Pump up your b-ball shoes, knock down that forty and come to SLUG Magazine’s monthly local music showcase. Bomb City, Konsickwence and the Side Project will perform on August 10th at local watering hole the Urban Lounge, 241 South 500 East, a private club for members. It’s five dollars at the door. Come out and support local hip and hop.
George – Emm Cee
Maxim ILL – Emm Cee
Bomb City, George and Maxim ILL, mix and match rap rock with electronica to produce something, as George says “… [that] isn’t Limp Bizkit isn’t 311 and certainly isn’t Rage Against The Machine.” According to George it is its own sound.
Bomb City’s influence range wide and clear, roaming the spectrum of 60s psychedelic, old-skool hip-hop, even friends and family. “Max and I always talk about how Jimi Hendrix is basically one our biggest influences. We both used to be in rock bands when we were 14 and then started rapping when we were 16,” says George.
The Grind, the duo’s first album, has recently been re-released due to unresolved issues with its production, with a few special bonuses. “Personally, I wasn’t happy with the art work so Max and I redid all the art and it just snowballed from there… We did a song with Royal Bliss, a big rock group around town. We covered one of their songs, ‘Music Man,’ we did a kinda reggae version. We also covered Bad Company’s ‘Feel Like Makin’ Love.’ Then we did a song call ‘Let It Snow’ which is a hardcore song for skiers and snowboards,” says George of the re-released CDs expanded track list. The upgraded The Grind includes a couple of skits to add that concept feel and five more new songs that span a wide range of influences. “The biggest influence on The Grind would have to be Mark Kendall the guitarist from Great White. He helped us produce our album and took us out to California. We played a couple of live shows with him. He has just been a real positive influence,” finishes George.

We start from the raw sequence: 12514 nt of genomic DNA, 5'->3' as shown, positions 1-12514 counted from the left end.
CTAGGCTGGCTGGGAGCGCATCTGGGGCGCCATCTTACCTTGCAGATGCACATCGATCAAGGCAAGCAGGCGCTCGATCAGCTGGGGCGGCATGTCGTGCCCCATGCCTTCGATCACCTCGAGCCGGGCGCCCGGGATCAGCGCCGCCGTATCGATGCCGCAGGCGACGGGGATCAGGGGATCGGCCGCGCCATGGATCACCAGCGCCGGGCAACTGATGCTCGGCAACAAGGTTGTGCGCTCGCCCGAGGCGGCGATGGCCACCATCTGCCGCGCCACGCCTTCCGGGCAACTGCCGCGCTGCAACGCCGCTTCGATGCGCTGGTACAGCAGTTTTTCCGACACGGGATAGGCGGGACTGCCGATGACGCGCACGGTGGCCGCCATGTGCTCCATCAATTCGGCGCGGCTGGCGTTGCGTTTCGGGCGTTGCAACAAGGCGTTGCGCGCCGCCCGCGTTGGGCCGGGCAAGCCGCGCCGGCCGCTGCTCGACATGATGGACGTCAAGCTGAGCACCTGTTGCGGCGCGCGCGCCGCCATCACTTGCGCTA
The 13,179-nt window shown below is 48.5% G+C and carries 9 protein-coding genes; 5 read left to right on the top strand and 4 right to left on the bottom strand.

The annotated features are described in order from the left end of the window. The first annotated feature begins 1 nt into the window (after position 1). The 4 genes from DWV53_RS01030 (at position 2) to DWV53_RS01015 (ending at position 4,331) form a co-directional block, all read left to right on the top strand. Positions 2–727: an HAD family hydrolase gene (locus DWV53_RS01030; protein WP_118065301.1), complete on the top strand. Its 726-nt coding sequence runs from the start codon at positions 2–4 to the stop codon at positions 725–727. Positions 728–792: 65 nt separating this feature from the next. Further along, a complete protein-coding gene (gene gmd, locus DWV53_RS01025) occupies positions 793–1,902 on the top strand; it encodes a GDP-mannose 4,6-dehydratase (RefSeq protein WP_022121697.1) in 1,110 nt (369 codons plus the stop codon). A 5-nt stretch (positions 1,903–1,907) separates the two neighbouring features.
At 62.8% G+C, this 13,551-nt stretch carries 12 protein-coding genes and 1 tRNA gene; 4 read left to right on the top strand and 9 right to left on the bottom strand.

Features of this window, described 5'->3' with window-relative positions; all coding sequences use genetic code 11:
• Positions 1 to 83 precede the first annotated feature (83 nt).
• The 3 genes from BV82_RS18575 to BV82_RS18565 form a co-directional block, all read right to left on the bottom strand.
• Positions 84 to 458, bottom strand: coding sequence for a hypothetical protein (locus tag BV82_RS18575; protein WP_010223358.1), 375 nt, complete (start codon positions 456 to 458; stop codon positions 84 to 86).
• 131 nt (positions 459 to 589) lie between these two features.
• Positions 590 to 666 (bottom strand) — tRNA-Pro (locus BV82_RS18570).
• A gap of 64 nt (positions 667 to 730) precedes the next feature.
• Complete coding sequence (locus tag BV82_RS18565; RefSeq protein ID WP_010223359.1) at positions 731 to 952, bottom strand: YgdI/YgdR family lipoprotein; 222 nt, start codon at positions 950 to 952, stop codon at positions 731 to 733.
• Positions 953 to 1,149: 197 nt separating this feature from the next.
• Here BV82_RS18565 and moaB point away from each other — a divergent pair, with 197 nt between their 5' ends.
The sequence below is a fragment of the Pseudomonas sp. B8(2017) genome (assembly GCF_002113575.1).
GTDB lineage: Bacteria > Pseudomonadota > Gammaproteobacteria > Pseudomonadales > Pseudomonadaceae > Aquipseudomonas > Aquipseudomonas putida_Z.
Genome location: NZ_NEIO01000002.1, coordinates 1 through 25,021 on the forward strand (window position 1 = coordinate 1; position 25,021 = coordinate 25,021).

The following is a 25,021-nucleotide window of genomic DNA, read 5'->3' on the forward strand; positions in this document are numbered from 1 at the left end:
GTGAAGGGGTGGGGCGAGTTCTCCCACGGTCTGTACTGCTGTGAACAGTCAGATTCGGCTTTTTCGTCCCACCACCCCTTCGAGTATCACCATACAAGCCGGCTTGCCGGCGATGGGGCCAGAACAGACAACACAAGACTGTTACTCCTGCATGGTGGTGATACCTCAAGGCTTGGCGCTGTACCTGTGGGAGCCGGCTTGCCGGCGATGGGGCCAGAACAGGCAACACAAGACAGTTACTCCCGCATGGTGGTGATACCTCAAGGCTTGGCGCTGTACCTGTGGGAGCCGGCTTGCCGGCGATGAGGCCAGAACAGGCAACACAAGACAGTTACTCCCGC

Positive influence is exactly what people have come to expect of the half Ogden half salt city based duo, that and high-energy. What keeps the kids coming back to Bomb city’s live shows, George explains, is the “high, high energy. We’ll be sweatin’ the whole time and you’ll be sweatin’ the whole time. We’ll go back and forth between rock n’ roll -hip hop over to what some people call techno-rap numbers.”
Like Konsickwence, Bomb City sees the current Utah hip-hop scene as overzealous in their conception of themselves. They feel that the scene is premature in thinking that it can break out of its local setting. “You know I’m disappointed in the direction the local hip-hop scene’s headed. I haven’t really witnessed a change. Although there’s always been a few people like Lamb from Self Expression who have always tried to portray positive messages. I think the scene’s headed more in the direction of the bling bling, U92 busta style.”